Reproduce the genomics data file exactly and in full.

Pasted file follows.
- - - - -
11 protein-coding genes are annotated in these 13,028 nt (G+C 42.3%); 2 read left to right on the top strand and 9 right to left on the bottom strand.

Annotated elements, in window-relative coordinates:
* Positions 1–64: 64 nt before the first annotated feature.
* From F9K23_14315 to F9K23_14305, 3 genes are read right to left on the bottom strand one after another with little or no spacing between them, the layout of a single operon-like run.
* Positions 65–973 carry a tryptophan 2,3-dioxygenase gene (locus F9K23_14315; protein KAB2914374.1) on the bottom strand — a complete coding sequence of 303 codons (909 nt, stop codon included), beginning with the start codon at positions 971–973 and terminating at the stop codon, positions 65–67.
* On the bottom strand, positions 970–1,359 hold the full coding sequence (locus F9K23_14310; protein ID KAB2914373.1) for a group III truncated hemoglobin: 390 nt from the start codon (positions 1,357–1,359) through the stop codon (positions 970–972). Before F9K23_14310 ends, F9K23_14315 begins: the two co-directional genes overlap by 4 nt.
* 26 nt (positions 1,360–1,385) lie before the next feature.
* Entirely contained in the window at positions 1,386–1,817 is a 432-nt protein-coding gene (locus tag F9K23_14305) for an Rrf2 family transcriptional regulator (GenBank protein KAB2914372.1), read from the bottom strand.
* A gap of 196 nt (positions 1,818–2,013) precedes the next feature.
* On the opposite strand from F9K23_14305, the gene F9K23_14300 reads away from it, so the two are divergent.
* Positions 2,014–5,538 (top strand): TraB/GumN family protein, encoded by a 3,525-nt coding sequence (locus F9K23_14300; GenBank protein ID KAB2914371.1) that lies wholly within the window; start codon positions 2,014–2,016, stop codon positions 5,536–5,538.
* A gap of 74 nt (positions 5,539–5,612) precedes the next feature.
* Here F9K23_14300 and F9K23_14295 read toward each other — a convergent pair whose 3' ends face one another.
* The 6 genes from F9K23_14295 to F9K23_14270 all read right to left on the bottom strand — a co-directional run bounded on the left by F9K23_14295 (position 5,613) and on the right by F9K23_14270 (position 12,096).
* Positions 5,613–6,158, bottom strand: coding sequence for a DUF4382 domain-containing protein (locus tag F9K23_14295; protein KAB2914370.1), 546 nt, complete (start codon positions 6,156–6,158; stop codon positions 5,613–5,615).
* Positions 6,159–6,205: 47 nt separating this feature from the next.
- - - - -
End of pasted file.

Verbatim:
11 protein-coding genes are annotated in these 13,028 nt (G+C 42.3%); 2 read left to right on the top strand and 9 right to left on the bottom strand.

Annotated elements, in window-relative coordinates:
* Positions 1–64: 64 nt before the first annotated feature.
* From F9K23_14315 to F9K23_14305, 3 genes are read right to left on the bottom strand one after another with little or no spacing between them, the layout of a single operon-like run.
* Positions 65–973 carry a tryptophan 2,3-dioxygenase gene (locus F9K23_14315; protein KAB2914374.1) on the bottom strand — a complete coding sequence of 303 codons (909 nt, stop codon included), beginning with the start codon at positions 971–973 and terminating at the stop codon, positions 65–67.
* On the bottom strand, positions 970–1,359 hold the full coding sequence (locus F9K23_14310; protein ID KAB2914373.1) for a group III truncated hemoglobin: 390 nt from the start codon (positions 1,357–1,359) through the stop codon (positions 970–972). Before F9K23_14310 ends, F9K23_14315 begins: the two co-directional genes overlap by 4 nt.
* 26 nt (positions 1,360–1,385) lie before the next feature.
* Entirely contained in the window at positions 1,386–1,817 is a 432-nt protein-coding gene (locus tag F9K23_14305) for an Rrf2 family transcriptional regulator (GenBank protein KAB2914372.1), read from the bottom strand.
* A gap of 196 nt (positions 1,818–2,013) precedes the next feature.
* On the opposite strand from F9K23_14305, the gene F9K23_14300 reads away from it, so the two are divergent.
* Positions 2,014–5,538 (top strand): TraB/GumN family protein, encoded by a 3,525-nt coding sequence (locus F9K23_14300; GenBank protein ID KAB2914371.1) that lies wholly within the window; start codon positions 2,014–2,016, stop codon positions 5,536–5,538.
* A gap of 74 nt (positions 5,539–5,612) precedes the next feature.
* Here F9K23_14300 and F9K23_14295 read toward each other — a convergent pair whose 3' ends face one another.
* The 6 genes from F9K23_14295 to F9K23_14270 all read right to left on the bottom strand — a co-directional run bounded on the left by F9K23_14295 (position 5,613) and on the right by F9K23_14270 (position 12,096).
* Positions 5,613–6,158, bottom strand: coding sequence for a DUF4382 domain-containing protein (locus tag F9K23_14295; protein KAB2914370.1), 546 nt, complete (start codon positions 6,156–6,158; stop codon positions 5,613–5,615).
* Positions 6,159–6,205: 47 nt separating this feature from the next.